Upstate University Hospital opens Discharge Hospitality Center
Upstate University Hospital's new Discharge Hospitality Center at Downtown Campus will assist patients through the discharge process and open beds for new patients.
Upstate University Hospital’s Downtown Campus is launching an innovative process for discharging patients. The Discharge Hospitality Center is a newly-designed space created to serve patients who are ready to be discharged but may be awaiting transportation, durable medical equipment, or medication delivery.
The Discharge Hospitality Center—located on the second floor near the cafeteria—is capable of serving up to 12 patients and is complete with comfortable chairs, recliners, a television, and refreshments. The lounge, open Monday through Friday from 10 a.m. to 6:30 p.m., will accommodate adult patients who are able to care for themselves independently or who require minimal assistance.
Staffed with a registered nurse at all times, the Discharge Hospitality Center is equipped to monitor patient status, educate patients on discharge instructions, and “maintain the highest level of care our patients expect and deserve as they await their final step before leaving the hospital,” says Loretta Johnson, BSN, RN, patient flow administrator at Upstate.
Johnson says one of the goals is to enhance throughput for all adult patients. “The discharge lounge concept has been introduced in hospitals similar to Upstate, with the goal of providing safe and efficient movement through the hospital system for all patients.”
Jeremy Joslin, MD, MBA, FACEP, associate chief medical officer for Capacity and Clinical Operations and medical director for the Transfer Center and Transitional Care at Upstate University Hospital, says every afternoon Upstate has several inpatient beds being used by discharged patients who are simply awaiting a ride home. “This creates a mismatch in supply versus demand for inpatient space. The Discharge Hospitality Center is a safe and pleasant area for discharged patients to wait, allowing their beds to be turned over earlier for the next patient.”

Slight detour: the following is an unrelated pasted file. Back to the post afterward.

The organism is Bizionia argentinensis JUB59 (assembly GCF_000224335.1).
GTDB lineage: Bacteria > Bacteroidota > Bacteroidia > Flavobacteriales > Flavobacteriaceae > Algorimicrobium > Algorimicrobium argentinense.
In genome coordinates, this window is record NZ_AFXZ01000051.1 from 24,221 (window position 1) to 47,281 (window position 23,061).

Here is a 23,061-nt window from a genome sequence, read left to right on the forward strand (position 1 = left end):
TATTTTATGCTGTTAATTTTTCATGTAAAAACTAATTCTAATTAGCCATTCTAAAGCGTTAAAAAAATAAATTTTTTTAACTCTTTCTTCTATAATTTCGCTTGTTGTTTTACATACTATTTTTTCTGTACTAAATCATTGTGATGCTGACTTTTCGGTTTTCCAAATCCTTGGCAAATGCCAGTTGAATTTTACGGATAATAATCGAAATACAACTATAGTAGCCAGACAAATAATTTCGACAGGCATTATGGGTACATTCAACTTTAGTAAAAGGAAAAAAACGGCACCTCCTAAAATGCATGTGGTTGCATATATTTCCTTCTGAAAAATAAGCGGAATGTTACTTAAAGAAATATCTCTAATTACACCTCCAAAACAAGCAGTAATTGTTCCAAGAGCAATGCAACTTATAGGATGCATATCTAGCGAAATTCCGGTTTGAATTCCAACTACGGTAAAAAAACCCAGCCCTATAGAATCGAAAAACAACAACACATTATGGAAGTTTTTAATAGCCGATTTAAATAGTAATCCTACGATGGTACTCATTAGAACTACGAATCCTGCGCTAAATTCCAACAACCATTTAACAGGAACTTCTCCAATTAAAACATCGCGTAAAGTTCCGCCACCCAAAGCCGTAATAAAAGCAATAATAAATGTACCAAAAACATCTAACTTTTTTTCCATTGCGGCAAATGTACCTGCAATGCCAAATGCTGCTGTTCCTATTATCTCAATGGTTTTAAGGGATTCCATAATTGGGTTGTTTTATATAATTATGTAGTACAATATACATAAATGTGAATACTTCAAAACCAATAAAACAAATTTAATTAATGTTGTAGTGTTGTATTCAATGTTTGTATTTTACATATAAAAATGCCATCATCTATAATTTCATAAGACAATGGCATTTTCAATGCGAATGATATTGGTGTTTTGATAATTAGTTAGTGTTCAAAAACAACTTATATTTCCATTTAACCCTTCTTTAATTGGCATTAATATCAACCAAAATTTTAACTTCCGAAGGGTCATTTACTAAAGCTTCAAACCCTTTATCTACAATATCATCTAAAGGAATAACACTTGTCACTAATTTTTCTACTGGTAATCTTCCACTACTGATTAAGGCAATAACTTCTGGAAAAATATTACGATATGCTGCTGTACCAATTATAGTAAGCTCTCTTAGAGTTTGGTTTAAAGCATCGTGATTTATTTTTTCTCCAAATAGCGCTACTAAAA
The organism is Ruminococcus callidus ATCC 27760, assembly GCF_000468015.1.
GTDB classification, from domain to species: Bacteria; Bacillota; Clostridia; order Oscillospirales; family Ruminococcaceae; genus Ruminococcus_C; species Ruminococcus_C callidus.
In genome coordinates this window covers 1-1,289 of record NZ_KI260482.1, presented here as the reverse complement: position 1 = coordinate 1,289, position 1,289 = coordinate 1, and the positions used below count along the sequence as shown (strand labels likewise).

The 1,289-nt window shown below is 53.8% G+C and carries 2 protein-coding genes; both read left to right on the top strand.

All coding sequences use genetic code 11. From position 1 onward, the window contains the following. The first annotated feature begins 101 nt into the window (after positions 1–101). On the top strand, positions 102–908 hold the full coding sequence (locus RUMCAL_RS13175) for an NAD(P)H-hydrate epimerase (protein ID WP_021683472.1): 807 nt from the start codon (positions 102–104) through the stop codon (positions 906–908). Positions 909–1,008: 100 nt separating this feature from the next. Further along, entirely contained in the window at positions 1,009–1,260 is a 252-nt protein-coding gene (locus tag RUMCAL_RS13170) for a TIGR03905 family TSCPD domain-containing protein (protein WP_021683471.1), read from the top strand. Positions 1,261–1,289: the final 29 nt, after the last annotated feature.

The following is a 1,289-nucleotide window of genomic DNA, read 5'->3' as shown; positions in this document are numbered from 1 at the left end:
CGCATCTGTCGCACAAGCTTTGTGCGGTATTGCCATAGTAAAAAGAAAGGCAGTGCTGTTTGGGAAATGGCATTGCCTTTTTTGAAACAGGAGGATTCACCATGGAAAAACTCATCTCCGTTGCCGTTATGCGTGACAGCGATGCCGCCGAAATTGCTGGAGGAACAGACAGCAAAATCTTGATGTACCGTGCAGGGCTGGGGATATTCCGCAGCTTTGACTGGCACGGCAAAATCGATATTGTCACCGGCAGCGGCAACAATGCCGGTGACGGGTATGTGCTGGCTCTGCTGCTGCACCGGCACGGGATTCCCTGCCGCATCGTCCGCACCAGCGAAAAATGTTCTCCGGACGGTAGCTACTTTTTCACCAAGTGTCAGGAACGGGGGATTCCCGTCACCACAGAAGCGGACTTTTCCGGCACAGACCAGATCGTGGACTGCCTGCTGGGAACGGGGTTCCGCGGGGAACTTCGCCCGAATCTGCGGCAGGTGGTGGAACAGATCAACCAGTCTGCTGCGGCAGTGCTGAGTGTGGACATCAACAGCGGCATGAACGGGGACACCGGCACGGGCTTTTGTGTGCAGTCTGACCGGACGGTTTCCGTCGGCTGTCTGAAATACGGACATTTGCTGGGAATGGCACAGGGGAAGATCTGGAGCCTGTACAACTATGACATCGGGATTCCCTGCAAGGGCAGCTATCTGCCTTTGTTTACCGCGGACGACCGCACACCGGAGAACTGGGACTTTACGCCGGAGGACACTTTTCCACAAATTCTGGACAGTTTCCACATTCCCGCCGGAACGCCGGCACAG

Scott Jessie, MS, RN, NEA-BC, nursing director for Emergency Services, says the space is a win for all involved. “By providing this space to our discharged patients, we will be able to better meet the needs of new patients coming through our emergency departments and operating rooms, along with direct admissions and transfers from other facilities.” Jessie says the team involved with the execution of the plan learned about the effectiveness of discharge lounges from hospitals throughout the country. “They have proven to be an important part of the solution to patient throughput and capacity problems around the nation, and now it’s here at Upstate,” said Jessie.
In addition to freeing up inpatient beds, the act of moving patients to the Discharge Hospitality Center assures patients and their families that staff is actively working to get them home or onto the next step in their medical care journey.
Lauren Winters, associate planner for University Health System Planning, said the creation of Upstate’s Discharge Hospitality Center took about 10 weeks and the work was performed by our own in-house construction team.
The Discharge Hospitality Center will begin serving patients March 25.